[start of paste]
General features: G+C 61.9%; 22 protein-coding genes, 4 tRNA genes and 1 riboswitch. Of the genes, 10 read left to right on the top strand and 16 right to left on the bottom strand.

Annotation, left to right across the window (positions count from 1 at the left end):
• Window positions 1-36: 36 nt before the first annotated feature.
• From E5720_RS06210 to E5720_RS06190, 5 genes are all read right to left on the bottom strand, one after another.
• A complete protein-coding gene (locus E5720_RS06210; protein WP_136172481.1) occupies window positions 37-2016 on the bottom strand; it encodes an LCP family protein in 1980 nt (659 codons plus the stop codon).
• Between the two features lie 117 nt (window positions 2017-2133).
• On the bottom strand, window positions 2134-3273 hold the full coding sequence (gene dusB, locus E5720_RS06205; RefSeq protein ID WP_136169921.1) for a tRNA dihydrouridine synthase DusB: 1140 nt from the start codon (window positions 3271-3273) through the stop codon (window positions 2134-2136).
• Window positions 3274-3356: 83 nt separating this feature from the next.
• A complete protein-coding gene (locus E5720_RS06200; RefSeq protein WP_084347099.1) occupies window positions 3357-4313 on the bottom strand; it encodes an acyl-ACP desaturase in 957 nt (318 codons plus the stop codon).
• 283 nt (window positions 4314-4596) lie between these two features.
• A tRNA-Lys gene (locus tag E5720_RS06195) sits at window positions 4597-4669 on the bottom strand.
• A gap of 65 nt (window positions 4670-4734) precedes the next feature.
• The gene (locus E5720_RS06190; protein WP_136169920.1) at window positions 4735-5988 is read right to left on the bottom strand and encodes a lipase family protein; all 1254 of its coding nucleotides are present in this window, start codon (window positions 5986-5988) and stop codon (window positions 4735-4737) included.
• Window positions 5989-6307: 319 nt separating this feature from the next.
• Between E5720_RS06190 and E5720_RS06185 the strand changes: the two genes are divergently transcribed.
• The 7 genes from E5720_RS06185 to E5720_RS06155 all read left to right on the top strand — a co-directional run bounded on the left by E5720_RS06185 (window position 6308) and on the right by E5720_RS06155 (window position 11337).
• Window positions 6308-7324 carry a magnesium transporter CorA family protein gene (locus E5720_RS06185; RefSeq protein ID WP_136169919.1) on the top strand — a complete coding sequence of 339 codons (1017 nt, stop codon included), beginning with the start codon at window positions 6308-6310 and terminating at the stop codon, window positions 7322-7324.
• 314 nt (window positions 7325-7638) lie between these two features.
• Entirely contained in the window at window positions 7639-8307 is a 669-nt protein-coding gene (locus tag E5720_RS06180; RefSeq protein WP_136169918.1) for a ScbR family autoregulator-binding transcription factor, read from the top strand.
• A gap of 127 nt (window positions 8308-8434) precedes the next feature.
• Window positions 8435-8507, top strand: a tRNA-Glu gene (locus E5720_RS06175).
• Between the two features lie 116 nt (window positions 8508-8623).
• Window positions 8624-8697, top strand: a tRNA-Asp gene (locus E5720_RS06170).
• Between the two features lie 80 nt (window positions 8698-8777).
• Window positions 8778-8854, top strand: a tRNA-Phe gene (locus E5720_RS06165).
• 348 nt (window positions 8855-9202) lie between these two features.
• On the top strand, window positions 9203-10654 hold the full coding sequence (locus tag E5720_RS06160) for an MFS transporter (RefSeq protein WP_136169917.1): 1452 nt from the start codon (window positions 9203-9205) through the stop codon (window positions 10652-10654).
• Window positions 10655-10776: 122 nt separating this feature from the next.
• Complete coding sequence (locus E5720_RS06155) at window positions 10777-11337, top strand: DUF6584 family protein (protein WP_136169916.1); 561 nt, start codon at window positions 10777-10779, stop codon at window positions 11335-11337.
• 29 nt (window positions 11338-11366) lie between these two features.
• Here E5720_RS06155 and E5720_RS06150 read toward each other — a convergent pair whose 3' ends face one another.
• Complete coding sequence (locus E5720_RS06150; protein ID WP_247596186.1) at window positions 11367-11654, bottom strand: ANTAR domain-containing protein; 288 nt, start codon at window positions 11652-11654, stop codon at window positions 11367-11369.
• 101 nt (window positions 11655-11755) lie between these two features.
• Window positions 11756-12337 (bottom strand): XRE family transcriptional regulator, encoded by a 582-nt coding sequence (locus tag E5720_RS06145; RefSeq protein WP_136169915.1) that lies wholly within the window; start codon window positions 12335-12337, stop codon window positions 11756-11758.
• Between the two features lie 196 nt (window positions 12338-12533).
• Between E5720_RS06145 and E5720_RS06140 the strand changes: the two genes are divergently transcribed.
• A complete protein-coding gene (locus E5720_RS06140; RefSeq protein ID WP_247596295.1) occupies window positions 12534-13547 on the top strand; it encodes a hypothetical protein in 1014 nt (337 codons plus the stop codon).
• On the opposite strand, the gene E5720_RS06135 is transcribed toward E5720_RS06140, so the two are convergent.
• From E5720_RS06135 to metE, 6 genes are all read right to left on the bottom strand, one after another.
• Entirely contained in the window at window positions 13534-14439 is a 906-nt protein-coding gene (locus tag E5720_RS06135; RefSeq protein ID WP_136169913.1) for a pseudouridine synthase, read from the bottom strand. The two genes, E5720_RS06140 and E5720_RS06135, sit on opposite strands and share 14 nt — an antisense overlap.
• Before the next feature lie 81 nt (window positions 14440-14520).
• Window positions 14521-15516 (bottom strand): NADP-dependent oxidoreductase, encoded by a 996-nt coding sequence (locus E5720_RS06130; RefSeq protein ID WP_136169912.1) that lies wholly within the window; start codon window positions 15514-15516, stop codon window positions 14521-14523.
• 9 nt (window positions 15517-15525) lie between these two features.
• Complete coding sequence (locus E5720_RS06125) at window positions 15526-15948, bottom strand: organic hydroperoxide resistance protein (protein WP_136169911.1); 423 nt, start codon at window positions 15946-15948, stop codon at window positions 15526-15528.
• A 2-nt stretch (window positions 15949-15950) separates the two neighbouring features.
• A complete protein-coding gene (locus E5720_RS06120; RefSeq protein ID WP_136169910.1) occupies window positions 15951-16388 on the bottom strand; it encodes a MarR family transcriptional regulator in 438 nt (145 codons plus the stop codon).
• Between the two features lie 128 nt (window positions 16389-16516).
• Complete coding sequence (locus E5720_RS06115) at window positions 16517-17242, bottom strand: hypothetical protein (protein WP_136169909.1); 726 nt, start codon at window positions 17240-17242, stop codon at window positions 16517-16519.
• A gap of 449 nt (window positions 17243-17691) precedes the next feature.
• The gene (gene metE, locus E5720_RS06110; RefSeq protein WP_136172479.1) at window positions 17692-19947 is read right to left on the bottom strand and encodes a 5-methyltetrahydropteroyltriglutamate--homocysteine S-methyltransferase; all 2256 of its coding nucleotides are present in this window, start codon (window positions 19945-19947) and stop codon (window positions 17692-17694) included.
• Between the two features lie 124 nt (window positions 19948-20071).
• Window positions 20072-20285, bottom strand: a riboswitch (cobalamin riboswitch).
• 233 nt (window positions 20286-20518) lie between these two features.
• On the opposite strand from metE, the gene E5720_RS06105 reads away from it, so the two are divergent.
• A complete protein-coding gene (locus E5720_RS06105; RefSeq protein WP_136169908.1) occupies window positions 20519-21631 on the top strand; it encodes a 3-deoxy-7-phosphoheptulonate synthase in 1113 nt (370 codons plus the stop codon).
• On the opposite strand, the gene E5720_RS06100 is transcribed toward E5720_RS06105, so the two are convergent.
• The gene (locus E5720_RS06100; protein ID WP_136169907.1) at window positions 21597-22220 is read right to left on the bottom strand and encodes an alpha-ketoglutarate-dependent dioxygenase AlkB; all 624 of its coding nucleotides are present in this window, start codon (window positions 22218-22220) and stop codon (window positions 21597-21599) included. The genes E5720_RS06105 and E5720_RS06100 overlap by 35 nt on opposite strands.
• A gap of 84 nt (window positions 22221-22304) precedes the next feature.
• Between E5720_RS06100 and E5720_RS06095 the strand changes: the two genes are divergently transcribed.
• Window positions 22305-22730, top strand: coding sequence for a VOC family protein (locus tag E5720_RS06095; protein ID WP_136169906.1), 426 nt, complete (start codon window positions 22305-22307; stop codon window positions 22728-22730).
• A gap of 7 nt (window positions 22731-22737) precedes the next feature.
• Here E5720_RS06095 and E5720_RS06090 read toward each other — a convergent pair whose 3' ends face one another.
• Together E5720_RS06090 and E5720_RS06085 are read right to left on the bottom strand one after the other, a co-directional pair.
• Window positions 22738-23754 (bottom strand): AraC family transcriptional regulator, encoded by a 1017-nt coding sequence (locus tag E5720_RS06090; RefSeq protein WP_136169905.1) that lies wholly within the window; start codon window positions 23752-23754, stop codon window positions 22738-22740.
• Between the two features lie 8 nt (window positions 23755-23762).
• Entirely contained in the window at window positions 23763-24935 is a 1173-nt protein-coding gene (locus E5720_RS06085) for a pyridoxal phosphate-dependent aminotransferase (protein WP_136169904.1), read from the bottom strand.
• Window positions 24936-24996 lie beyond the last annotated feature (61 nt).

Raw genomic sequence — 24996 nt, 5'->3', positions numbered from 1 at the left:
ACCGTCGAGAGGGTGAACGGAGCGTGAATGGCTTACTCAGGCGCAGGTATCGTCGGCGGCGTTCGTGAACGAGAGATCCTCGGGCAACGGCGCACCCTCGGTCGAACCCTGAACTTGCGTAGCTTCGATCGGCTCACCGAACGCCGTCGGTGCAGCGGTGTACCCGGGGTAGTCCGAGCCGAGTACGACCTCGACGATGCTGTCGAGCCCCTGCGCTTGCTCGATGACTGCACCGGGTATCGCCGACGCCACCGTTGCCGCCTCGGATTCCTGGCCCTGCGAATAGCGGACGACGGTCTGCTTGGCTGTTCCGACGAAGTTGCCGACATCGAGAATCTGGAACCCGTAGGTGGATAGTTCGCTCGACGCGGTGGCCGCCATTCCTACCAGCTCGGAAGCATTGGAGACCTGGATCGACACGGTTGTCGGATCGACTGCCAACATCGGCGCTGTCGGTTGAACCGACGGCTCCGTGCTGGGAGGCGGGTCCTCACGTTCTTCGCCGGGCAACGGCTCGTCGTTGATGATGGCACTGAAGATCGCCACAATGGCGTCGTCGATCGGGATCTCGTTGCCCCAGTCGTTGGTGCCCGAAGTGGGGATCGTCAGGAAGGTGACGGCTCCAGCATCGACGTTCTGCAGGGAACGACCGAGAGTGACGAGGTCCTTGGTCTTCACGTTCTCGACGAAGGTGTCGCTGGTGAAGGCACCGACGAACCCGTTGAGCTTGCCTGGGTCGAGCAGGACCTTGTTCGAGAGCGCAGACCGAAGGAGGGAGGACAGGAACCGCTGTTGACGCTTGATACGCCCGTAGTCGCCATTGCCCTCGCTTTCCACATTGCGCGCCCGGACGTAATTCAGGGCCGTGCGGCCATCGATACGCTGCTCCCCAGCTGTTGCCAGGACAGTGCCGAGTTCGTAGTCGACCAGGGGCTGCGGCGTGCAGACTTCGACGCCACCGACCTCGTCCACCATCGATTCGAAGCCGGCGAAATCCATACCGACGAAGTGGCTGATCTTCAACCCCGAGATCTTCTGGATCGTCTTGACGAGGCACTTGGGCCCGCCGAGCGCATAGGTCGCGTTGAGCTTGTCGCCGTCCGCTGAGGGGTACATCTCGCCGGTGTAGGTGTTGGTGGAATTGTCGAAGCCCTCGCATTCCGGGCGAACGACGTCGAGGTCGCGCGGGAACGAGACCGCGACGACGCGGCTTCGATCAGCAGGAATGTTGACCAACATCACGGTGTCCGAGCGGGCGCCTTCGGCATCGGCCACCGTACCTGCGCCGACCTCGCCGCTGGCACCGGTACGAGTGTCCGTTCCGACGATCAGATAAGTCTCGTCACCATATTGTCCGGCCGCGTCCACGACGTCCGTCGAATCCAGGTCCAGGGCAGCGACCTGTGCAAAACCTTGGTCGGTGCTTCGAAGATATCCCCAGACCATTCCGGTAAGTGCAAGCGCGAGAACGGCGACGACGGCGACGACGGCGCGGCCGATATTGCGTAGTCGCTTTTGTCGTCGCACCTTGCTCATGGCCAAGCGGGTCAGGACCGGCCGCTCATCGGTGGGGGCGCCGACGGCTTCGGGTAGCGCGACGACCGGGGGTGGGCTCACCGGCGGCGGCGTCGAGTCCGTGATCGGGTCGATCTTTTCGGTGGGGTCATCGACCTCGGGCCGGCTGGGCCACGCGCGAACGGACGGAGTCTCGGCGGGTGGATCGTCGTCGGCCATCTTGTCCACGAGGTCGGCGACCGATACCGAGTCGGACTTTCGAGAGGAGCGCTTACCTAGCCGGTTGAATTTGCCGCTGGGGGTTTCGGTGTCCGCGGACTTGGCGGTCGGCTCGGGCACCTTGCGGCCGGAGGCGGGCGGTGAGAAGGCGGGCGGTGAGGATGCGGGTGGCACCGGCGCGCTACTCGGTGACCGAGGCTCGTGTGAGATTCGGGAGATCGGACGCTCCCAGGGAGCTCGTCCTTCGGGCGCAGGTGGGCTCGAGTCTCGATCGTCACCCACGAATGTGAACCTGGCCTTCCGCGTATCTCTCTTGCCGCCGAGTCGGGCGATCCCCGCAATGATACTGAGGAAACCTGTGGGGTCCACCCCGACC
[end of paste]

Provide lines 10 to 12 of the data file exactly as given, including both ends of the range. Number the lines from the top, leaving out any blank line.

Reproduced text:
• 283 nt (window positions 4314-4596) lie between these two features.
• A tRNA-Lys gene (locus tag E5720_RS06195) sits at window positions 4597-4669 on the bottom strand.
• A gap of 65 nt (window positions 4670-4734) precedes the next feature.